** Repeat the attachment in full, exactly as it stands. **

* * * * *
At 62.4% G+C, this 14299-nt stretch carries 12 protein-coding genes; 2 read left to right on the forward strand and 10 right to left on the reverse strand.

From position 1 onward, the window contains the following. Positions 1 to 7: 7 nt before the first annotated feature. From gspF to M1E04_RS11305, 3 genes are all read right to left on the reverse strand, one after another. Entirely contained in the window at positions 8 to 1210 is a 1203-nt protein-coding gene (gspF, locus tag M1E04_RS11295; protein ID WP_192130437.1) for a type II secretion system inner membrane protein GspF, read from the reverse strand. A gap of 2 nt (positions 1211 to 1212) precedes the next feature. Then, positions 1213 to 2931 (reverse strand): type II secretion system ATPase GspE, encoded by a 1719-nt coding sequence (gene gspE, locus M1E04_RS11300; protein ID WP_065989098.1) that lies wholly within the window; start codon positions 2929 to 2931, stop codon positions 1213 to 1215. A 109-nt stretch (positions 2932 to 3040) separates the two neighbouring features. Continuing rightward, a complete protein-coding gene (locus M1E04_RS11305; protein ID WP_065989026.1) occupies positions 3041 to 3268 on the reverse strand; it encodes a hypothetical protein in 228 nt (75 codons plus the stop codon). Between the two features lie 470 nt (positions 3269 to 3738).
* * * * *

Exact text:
At 62.4% G+C, this 14299-nt stretch carries 12 protein-coding genes; 2 read left to right on the forward strand and 10 right to left on the reverse strand.

From position 1 onward, the window contains the following. Positions 1 to 7: 7 nt before the first annotated feature. From gspF to M1E04_RS11305, 3 genes are all read right to left on the reverse strand, one after another. Entirely contained in the window at positions 8 to 1210 is a 1203-nt protein-coding gene (gspF, locus tag M1E04_RS11295; protein ID WP_192130437.1) for a type II secretion system inner membrane protein GspF, read from the reverse strand. A gap of 2 nt (positions 1211 to 1212) precedes the next feature. Then, positions 1213 to 2931 (reverse strand): type II secretion system ATPase GspE, encoded by a 1719-nt coding sequence (gene gspE, locus M1E04_RS11300; protein ID WP_065989098.1) that lies wholly within the window; start codon positions 2929 to 2931, stop codon positions 1213 to 1215. A 109-nt stretch (positions 2932 to 3040) separates the two neighbouring features. Continuing rightward, a complete protein-coding gene (locus M1E04_RS11305; protein ID WP_065989026.1) occupies positions 3041 to 3268 on the reverse strand; it encodes a hypothetical protein in 228 nt (75 codons plus the stop codon). Between the two features lie 470 nt (positions 3269 to 3738).